Supplementary Appendix: Sophie Tischbein as the Amsterdam Sophie

Sophie Tischbein and Wilhelm Schlegel:
The “Amsterdam Sophie” [*]

Otto Fiebiger, writing in 1917, was the first to air the suspicion that Sophie Tischbein was in fact the mysterious “S.” of Friedrich Schlegel’s letters to Wilhelm during 1792–94:

And finally, it should not go unmentioned that Tischbein had Schlegel give his wife English-language instruction. The latter, Sophie by name and thirty-one years old when the Tischbeins moved to Amsterdam, had been already been married to Tischbein for nine years and was the mother of two extraordinarily charming girls, eight-year-old Caroline and four-year-old Betty. Sophie, a woman of considerable beauty and grace, was universally celebrated and adored in Amsterdam’s most genteel society.

[Here a portrait by Tischbein from 1786:]


It comes as no surprise, then, that our young poet as well, though already emotionally attached to Caroline, the widow of the Clausthal physician Böhmer, was himself rapturously charmed by this beautiful young woman and enchanted by her amiability. In the letters Friedrich Schlegel wrote to his brother in Amsterdam between early July 1792 and the end of July 1794, he frequently mentions a certain “Sophie” about whom Wilhelm seems to have written ardently enthusiastic letters (unfortunately apparently lost) both to him and to Caroline Böhmer, but about whom Wilhelm also furtively refused to provide more details despite repeated requests.

This “Sophie” has hitherto been referred simply as Schlegel’s “Amsterdam lover,” about whom nothing more is known. I have absolutely no doubt, however, that this mysterious “Sophie,” whose portrait Friedrich Schlegel so ardently entreated his brother to send along to him, was Frau Tischbein. For even the few bits of information one can glean from Friedrich’s letters accord perfectly with her personality.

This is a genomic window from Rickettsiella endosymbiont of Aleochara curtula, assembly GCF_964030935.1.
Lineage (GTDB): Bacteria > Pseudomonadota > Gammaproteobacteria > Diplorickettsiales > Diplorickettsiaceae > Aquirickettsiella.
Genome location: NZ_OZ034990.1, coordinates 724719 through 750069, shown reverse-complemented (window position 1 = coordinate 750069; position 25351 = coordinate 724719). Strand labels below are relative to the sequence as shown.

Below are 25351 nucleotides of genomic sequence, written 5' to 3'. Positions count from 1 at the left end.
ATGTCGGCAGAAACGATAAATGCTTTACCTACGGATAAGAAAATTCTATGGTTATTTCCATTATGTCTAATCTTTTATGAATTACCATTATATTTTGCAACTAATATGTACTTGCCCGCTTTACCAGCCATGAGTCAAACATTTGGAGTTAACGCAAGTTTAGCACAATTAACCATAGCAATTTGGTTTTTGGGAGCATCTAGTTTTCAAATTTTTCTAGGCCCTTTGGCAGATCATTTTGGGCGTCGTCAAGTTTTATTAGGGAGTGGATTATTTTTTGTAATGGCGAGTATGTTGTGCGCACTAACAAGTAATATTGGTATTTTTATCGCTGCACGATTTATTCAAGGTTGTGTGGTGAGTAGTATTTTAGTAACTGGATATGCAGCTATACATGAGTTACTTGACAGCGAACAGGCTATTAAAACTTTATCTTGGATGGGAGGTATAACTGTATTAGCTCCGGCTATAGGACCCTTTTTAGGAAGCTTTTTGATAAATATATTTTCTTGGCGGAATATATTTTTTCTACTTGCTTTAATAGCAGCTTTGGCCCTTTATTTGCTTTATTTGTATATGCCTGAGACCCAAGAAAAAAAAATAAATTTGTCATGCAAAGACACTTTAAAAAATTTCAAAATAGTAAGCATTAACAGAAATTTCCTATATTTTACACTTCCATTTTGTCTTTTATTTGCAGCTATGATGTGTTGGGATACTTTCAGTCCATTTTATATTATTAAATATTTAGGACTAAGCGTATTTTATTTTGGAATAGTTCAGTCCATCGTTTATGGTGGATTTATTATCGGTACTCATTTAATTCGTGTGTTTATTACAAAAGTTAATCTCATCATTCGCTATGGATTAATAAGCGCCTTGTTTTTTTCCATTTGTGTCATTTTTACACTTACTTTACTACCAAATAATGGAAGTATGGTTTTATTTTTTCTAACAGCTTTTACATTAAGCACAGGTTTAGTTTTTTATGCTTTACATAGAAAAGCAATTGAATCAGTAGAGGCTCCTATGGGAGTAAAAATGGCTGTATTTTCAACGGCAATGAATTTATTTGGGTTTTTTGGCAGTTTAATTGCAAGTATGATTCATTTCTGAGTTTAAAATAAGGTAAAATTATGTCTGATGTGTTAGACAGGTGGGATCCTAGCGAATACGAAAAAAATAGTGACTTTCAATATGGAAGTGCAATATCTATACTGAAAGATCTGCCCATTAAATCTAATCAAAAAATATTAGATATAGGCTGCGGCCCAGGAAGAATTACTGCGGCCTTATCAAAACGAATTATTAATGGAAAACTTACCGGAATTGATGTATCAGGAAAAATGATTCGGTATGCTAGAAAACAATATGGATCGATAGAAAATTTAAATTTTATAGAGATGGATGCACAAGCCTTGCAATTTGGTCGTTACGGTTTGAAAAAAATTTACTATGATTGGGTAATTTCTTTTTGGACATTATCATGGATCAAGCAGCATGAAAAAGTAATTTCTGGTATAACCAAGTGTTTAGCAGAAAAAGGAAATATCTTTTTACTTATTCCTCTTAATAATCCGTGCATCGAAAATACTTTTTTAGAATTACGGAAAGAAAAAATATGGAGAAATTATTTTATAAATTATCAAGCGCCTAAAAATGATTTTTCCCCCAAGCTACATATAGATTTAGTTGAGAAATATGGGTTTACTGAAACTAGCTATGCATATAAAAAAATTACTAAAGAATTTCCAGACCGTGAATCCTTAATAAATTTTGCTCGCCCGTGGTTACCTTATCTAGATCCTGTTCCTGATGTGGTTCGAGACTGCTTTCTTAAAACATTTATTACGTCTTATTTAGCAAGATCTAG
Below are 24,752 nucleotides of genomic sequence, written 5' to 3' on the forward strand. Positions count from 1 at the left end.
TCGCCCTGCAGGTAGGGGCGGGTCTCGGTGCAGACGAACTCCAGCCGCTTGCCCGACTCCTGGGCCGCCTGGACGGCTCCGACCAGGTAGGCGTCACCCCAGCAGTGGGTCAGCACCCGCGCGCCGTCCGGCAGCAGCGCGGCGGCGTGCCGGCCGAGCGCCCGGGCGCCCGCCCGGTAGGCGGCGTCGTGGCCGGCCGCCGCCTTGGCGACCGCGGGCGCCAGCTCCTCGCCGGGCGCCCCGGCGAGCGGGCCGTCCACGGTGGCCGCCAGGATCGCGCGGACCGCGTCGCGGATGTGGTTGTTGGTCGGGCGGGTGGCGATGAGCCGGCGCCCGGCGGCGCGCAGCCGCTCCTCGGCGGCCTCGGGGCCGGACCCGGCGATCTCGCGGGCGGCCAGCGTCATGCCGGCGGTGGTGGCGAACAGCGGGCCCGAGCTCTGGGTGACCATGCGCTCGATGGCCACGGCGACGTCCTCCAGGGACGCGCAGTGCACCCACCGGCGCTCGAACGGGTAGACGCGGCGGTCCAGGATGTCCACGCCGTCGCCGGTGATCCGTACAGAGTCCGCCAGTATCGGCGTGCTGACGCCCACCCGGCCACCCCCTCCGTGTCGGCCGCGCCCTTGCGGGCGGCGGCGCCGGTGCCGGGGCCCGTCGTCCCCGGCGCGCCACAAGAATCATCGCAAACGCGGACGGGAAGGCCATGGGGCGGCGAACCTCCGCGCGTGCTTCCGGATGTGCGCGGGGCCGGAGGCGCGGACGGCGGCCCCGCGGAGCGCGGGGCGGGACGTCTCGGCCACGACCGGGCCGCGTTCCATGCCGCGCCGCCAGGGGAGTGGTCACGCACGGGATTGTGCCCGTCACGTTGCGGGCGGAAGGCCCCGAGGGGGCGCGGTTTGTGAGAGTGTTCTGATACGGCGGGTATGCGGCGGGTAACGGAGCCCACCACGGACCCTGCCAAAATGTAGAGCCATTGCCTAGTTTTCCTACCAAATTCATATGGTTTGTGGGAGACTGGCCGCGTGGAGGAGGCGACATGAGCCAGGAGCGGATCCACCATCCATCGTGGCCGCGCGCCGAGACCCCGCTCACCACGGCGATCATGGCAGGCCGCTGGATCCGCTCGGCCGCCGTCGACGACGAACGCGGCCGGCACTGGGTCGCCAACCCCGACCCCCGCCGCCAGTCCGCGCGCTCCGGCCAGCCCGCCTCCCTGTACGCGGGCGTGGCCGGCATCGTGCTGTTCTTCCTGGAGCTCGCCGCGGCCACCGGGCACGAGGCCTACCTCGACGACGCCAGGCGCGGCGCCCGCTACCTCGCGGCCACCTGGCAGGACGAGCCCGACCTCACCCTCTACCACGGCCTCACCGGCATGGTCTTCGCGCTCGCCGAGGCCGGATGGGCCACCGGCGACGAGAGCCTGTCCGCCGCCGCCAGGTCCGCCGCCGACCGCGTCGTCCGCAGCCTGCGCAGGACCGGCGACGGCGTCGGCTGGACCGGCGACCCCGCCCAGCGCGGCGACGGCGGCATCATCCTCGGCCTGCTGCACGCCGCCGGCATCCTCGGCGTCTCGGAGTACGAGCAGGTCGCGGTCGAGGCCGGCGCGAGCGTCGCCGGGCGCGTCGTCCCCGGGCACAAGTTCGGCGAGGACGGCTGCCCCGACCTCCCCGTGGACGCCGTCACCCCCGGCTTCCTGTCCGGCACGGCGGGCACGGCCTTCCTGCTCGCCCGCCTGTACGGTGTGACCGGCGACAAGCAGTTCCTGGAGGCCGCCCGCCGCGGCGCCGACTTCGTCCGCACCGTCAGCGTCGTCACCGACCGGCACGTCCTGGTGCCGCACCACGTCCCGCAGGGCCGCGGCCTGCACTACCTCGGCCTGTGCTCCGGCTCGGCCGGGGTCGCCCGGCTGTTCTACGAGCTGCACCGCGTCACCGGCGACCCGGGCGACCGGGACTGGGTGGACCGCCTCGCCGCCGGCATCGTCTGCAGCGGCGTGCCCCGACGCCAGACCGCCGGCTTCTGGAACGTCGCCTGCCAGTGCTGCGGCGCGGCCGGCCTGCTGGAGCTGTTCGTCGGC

We hear about Sophie in Friedrich’s letters solely between 1792 and 1794, that is, solely during the period when the Tischbeins were indeed living in Amsterdam. According to Friedrich’s remarks, Sophie is a “beautiful woman” who “sings beautifully” and in whose letters one can discern “true femininity.” [1] Although Friedrich initially suspects she is Dutch, Wilhelm expressly identifies her to him as a German. [2] From Caroline Böhmer’s question to Wilhelm Schlegel, namely, “You counted the husband among your friends?” [3] we know that Sophie’s husband was friends with Wilhelm. [4] Moreover, during the summer of 1794, Sophie is allegedly living out in the countryside, [5] and, indeed, it was at precisely this time that the Tischbein family was residing in the castle of Herr von Scherenberg.

Hence it is Sophie Tischbein — and not some other woman — who must be that beautiful songstress whose praise Wilhelm Schlegel sings in his ardent 1792 sonnet Gesang und Kuss, and perhaps the youthful poet was similarly inspired by the magic emanating from her personality to compose the sonnets An Doris, Auf die Arme der Geliebten, and Die Flucht der Stunden. [6] One can only speculate why Wilhelm Schlegel disguised his rapturous enthusiasm for Sophie Tischbein in such opaque vagueness in his letters to his brother and Caroline Böhmer. Although Schlegel was likely keen on avoiding anything that might damage the reputation of the Tischbein couple, who had, after all, received him so cordially, it was primarily his quite justifiable concern that Caroline Bömer learn absolutely nothing more specific about the woman to whom he was offering such poetic homage lest her jealousy be provoked.

Although the Tischbeins in their own turn wanted to hear nothing of the ardent affection Schlegel nurtured for Caroline Böhnmer despite her moodiness, their well-intentioned efforts at freeing their friend from the snares of this “brilliant witch,” as Tischbein referred to her, came to nothing when Schlegel’s passion prompted him to come to his beloved’s aid in the summer of 1793 during her period of grievous distress. [7] This artistic married couple, however, was sufficiently insightful and unprejudiced not to remain angry with the tempestuous lover — who had gone his own way — after his return to Amsterdam, and instead remained just as cordially inclined toward him as before.

Adolf Stoll, writing in 1923, summarizes Fiebiger’s argument and then comments concerning a possible (if surprising) explanation for these peculiar circumstances: